JFI-2330-0396-04-0034-thumbfig1.png
Figure 1: A comparison of two prints of a loop pattern. Figure 1 shows the two pre-test images produced with the device.
 
JFI-2330-0396-04-0034-thumbfig2.png
Figure 2: A comparison of two prints of a loop pattern. Figure 2 presents the two post-test images produced with the device.
Figure 3 illustrates two pre-test prints of a whorl pattern. The partial print has a similar portion of details as the full print. The right lower portion has approximately 30% area of a full print with a partial delta. Again, the partial print can hardly produce any comparison result by the IAFIS standard, thus making it one of the samples for the quasi-experimental design study.
JFI-2330-0396-04-0034-thumbfig3.png
Figure 3: A comparison of two Prints of a whorl pattern. Figure 3 illustrates two pre-test images produced with the device.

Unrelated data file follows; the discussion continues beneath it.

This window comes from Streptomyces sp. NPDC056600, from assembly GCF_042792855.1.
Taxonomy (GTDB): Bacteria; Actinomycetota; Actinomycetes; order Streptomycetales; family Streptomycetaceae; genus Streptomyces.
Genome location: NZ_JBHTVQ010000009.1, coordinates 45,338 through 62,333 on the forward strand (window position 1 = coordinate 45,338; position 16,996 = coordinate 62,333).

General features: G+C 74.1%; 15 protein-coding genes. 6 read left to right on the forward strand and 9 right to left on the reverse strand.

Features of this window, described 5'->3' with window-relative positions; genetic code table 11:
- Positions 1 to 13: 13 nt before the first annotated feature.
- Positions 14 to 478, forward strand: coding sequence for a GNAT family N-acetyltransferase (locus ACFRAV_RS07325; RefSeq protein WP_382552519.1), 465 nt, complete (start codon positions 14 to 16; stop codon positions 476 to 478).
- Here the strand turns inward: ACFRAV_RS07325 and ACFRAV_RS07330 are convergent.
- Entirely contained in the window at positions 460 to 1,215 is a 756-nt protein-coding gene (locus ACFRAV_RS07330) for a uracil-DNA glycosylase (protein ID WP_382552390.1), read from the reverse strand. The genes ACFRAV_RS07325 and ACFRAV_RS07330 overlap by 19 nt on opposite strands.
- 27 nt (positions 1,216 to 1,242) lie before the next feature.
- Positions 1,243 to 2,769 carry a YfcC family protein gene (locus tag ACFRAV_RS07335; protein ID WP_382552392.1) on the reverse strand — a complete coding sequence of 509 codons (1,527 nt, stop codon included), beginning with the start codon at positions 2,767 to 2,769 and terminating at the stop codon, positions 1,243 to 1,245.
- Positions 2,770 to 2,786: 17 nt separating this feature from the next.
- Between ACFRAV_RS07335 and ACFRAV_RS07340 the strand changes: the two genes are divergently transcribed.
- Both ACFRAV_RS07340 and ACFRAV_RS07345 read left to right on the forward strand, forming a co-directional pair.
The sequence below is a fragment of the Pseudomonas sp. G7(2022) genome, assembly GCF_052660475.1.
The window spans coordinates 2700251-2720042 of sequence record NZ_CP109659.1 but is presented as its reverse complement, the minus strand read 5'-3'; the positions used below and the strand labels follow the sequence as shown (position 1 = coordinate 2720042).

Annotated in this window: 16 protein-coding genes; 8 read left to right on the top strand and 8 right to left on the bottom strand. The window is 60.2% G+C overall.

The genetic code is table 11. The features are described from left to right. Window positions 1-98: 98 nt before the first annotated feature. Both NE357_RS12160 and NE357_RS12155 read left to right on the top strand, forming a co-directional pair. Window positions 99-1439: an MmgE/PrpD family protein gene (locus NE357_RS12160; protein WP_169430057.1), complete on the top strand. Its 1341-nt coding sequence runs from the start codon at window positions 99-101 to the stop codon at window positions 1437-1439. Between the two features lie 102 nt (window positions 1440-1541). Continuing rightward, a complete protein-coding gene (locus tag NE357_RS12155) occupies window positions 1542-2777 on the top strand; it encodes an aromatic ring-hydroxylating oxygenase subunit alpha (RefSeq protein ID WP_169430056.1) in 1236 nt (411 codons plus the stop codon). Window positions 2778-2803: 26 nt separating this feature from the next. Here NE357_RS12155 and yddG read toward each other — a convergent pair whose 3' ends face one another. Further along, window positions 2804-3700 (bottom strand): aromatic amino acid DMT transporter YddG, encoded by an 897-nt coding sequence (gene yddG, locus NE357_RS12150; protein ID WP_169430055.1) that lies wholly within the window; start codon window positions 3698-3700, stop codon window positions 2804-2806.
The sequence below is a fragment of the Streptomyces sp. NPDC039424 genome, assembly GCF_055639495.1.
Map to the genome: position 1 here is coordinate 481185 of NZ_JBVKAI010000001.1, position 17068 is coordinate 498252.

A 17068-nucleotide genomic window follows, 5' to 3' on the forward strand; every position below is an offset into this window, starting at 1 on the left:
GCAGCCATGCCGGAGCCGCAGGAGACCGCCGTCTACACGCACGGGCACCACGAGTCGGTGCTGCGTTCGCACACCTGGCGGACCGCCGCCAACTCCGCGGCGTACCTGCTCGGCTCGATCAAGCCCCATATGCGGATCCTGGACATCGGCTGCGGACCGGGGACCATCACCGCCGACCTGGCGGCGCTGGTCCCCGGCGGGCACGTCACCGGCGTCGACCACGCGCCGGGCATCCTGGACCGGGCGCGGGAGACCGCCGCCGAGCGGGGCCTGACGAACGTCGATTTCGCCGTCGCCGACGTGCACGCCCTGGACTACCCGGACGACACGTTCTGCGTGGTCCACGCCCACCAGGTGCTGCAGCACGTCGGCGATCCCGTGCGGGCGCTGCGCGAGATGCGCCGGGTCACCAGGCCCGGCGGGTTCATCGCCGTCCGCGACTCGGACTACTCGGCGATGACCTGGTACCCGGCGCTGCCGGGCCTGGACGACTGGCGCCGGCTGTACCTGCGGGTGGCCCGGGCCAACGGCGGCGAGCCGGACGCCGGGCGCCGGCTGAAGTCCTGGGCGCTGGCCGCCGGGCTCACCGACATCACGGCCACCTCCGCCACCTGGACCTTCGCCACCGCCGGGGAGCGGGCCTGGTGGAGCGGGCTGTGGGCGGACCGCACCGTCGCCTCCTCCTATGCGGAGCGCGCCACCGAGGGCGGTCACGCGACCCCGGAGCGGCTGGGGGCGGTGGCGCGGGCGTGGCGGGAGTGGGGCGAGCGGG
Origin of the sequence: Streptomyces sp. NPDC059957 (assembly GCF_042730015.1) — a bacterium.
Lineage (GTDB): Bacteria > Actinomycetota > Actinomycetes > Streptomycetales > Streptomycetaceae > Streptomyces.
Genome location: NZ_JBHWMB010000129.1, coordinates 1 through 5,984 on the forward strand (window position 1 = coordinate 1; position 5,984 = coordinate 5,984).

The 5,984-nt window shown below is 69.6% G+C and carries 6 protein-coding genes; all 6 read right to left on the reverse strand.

Figure 4 presents two post-test images after the treatment (the processing by the hand-held device). The digital quantification is able to produce three quantifiable measurements. First, DL0 (from the left tip of the delta to the nearest joint point of the bifurcation toward the left lower direction) in the full print is 1.374 mm in distance while a similar distance in the partial print is 1.361 mm (DL1) with a different level of slope. Second, DL2 (from the left tip of the delta to the nearest ridge ending toward the left upper direction) in the full print is 1.751 mm. However, there is no corresponding ridge ending in a similar direction in the partial print, rather a joint point of a bifurcation with 2.543 mm in distance (DL3). Third, the key difference between the two prints is the two angles (TA0 and TA1) of the two delta boundaries in both prints (95.252° in the full versus 109.820° in the partial). Thus, based on both quality and quantity levels, the partial print and the full print are determined to be not from the same source.